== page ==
select * from V$ROLLSTAT;


IO PER DATAFILE:


select DF.Name File_Name,
FS.Phyblkrd Blocks_Read,
FS.Phyblkwrt Blocks_Written,
FS.Phyblkrd+FS.Phyblkwrt Total_IOs
from V$FILESTAT FS, V$DATAFILE DF
where DF.File#=FS.File#
order by FS.Phyblkrd+FS.Phyblkwrt desc;


SEGMENTS WITHIN 20 PCT OF THEIR MAXEXTENTS


select
owner, /*owner of segment*/
segment_name, /*name of segment*/
segment_type, /*type of segment*/
extents, /*number of extents already acquired*/
blocks /*number of blocks already acquired*/
from dba_segments s
where /*for cluster segments*/
(s.segment_type = 'CLUSTER' and exists
(select 'x' from dba_clusters c
where c.owner = s.owner
and c.cluster_name = s.segment_name
and c.max_extents <= s.extents*1.2))
or /*for table segments*/
(s.segment_type = 'TABLE' and exists
(select 'x' from dba_tables t
where t.owner = s.owner
and t.table_name = s.segment_name
and t.max_extents <= s.extents*1.2))
or /*for index segments*/
(s.segment_type = 'INDEX' and exists
(select 'x' from dba_indexes i
where i.owner = s.owner
and i.index_name = s.segment_name
and i.max_extents <= s.extents*1.2))
or /*for rollback segments*/
(s.segment_type = 'ROLLBACK' and exists
(select 'x' from dba_rollback_segs r
where r.owner = s.owner
and r.segment_name = s.segment_name
and r.max_extents <= s.extents*1.2))
order by 1,2
/


SEGMENTS WHOSE NEXT EXTENT CAN'T FIT IN THE SUM OF ALL THE FREE SPACE
IN A TABLESPACE

select owner, segment_name, segment_type
from dba_segments
where next_extent>
(select sum(bytes) from dba_free_space
where tablespace_name = dba_segments.tablespace_name);


FREE SPACE UTILIZATION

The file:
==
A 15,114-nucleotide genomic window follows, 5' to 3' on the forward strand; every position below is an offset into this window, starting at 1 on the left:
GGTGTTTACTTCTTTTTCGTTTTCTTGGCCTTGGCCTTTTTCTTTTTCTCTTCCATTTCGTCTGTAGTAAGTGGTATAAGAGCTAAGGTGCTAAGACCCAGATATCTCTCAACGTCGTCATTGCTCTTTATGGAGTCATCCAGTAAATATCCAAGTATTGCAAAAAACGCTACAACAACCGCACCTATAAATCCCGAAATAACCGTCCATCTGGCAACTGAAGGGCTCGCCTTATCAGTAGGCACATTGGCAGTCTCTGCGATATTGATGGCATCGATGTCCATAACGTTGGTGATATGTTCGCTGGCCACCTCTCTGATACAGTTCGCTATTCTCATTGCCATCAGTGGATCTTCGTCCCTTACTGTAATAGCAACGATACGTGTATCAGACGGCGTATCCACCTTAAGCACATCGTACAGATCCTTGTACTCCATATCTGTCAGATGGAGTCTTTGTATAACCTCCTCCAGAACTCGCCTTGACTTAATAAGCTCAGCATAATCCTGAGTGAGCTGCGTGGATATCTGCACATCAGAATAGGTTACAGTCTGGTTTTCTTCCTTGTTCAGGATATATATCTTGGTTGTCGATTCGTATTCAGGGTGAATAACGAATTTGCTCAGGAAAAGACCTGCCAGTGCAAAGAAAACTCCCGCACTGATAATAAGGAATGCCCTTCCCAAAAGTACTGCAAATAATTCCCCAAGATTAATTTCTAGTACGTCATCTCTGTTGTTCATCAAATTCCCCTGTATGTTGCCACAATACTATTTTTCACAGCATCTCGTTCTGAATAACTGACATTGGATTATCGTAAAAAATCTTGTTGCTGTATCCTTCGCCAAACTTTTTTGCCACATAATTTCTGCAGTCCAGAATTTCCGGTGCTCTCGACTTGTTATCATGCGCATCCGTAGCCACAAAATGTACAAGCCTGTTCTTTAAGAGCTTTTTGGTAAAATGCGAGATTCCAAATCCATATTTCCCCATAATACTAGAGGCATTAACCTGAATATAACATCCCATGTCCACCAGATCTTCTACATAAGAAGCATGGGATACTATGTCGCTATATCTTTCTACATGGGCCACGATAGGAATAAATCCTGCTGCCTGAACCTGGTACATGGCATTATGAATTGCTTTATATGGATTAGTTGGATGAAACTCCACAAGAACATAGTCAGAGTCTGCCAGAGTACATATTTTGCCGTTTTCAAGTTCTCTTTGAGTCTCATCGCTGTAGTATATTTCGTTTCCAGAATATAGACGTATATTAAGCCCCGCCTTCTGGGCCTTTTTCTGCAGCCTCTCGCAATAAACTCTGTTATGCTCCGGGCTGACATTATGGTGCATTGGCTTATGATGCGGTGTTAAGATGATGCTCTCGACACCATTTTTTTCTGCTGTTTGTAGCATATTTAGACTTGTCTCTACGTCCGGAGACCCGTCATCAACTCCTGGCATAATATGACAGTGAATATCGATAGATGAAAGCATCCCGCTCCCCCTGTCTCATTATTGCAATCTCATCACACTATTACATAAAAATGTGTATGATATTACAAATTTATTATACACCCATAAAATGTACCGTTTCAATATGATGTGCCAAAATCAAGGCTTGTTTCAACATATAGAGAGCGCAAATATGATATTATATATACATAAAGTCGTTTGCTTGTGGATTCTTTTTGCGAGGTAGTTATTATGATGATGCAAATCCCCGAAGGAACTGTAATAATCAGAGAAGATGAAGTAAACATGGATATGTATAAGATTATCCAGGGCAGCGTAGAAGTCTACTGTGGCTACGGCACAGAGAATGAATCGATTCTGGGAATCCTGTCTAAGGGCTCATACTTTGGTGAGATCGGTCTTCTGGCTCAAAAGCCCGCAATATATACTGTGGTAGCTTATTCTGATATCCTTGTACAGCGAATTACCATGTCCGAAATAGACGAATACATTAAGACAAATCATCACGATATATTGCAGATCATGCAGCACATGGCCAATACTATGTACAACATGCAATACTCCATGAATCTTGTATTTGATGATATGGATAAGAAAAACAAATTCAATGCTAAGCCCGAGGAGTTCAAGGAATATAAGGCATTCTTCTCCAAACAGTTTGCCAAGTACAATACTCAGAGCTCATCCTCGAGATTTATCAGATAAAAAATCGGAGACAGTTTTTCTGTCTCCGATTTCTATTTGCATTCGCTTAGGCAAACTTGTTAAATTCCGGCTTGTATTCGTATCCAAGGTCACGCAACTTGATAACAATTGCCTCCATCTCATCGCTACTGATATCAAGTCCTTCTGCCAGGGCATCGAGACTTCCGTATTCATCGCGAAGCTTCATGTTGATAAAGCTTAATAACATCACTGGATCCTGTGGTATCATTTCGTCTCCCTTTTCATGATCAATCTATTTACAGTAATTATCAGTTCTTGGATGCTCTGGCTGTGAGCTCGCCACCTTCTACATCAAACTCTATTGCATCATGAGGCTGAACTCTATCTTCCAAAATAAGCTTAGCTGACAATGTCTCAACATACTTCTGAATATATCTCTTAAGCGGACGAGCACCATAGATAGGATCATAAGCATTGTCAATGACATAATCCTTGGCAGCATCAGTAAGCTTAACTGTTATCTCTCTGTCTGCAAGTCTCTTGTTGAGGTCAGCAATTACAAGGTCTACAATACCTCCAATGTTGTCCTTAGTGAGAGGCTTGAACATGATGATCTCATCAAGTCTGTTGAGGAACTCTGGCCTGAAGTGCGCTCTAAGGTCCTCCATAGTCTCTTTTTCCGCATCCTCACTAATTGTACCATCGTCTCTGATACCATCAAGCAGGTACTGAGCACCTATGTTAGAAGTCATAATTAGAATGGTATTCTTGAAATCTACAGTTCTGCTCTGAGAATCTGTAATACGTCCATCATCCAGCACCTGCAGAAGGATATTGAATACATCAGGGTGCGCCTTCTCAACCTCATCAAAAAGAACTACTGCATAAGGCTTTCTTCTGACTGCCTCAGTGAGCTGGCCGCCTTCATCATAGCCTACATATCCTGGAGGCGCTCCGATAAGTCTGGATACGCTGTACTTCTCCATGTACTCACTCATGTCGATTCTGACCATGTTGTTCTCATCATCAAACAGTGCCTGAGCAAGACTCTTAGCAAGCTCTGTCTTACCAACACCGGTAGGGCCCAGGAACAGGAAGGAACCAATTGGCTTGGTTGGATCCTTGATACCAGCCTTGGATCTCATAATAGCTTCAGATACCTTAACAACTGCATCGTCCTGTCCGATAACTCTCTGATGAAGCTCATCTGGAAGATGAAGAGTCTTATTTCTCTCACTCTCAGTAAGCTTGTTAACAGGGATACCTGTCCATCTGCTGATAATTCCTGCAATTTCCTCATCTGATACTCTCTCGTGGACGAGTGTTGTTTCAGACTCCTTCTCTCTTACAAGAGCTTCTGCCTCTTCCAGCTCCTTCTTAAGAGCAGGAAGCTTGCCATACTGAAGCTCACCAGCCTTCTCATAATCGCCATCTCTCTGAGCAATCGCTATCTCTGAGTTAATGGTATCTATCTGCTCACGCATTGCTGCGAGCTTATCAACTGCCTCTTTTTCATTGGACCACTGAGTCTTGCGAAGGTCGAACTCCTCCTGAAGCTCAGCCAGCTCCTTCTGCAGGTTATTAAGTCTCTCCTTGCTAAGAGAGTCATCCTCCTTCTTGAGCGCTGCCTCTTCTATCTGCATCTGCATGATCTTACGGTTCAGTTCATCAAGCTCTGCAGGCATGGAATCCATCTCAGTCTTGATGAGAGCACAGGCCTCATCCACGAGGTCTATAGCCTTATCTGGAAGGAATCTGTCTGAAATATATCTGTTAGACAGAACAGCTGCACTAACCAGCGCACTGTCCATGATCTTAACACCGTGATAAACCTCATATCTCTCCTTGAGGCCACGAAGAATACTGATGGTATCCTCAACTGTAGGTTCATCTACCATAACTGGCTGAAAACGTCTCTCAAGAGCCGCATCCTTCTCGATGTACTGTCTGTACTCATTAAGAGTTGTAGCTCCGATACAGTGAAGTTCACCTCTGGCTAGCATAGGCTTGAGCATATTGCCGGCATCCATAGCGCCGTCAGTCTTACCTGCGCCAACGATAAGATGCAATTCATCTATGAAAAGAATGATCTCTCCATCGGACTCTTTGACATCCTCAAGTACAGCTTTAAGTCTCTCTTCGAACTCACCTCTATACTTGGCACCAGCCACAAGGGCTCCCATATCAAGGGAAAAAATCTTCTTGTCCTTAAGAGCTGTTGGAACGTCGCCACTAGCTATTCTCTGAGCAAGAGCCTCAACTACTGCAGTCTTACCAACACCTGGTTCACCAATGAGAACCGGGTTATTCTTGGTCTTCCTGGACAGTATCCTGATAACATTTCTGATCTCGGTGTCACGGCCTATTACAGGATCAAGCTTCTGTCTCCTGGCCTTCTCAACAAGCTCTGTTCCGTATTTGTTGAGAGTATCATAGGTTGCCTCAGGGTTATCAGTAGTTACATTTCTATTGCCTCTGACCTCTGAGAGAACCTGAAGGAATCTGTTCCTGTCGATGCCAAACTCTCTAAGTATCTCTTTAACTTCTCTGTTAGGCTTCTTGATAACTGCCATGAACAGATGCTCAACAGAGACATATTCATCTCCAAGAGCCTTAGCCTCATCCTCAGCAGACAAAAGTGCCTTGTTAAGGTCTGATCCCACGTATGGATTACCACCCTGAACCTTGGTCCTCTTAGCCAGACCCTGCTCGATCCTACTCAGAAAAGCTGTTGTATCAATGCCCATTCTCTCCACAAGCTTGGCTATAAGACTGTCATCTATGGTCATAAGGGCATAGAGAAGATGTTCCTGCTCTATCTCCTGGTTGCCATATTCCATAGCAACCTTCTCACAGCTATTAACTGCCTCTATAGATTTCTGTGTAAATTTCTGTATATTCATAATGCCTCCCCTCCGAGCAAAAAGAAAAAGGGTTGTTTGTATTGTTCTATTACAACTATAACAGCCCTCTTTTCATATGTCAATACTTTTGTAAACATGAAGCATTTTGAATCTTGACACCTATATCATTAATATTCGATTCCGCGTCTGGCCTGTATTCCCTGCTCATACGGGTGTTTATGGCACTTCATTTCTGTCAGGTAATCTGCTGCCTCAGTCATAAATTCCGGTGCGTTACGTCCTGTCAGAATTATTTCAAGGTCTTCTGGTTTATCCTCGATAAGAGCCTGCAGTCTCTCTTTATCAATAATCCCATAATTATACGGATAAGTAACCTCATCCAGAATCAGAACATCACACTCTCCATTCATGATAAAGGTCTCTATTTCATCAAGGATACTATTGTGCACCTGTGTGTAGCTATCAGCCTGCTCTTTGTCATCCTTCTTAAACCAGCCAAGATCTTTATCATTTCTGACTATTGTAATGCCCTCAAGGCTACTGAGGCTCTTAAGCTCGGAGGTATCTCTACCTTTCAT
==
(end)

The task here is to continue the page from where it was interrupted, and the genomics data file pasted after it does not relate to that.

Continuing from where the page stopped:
>
NOTE: This uses the 7.2 feature that allows you to embed subqueries in the FROM clause to create
dynamic views. This query will not work in 7.0 or 7.1.


column Tablespace_Name format A20
column Pct_Free format 999.99

select Tablespace_Name,
Max_Blocks,
Count_Blocks,
Sum_Free_Blocks,
100*Sum_Free_Blocks/Sum_Alloc_Blocks AS Pct_Free
from
(select Tablespace_Name, SUM(Blocks) Sum_Alloc_Blocks
from DBA_DATA_FILES
group by Tablespace_Name),
(select Tablespace_Name FS_TS_NAME,
MAX(Blocks) AS Max_Blocks,
COUNT(Blocks) AS Count_Blocks,
SUM(Blocks) AS Sum_Free_Blocks
from DBA_FREE_SPACE
group by Tablespace_Name)
where Tablespace_Name = FS_TS_NAME;



FINAL NOTE:

This is a cursory overview of reactive monitoring. If you need proactive monitoring
of your production environment, there are a slew of tools available. Pick one that integrates well with
your operating system and network monitoring needs. For reactive monitoring, start with the set listed
above and figure out what you really need to see, and how often you really need to see it, then go
from there.

=======
Kevin Loney is the author of the ORACLE DBA Handbook, 7.3 Edition, coauthor of ORACLE: The
Complete Reference, Electronic Edition, and coauthor of Advanced ORACLE Tuning and
Administration, all published under Osborne/McGraw-Hill's Oracle Press imprint. See
www.osborne.com for scripts and sample chapters.

[Top | Back | Home ]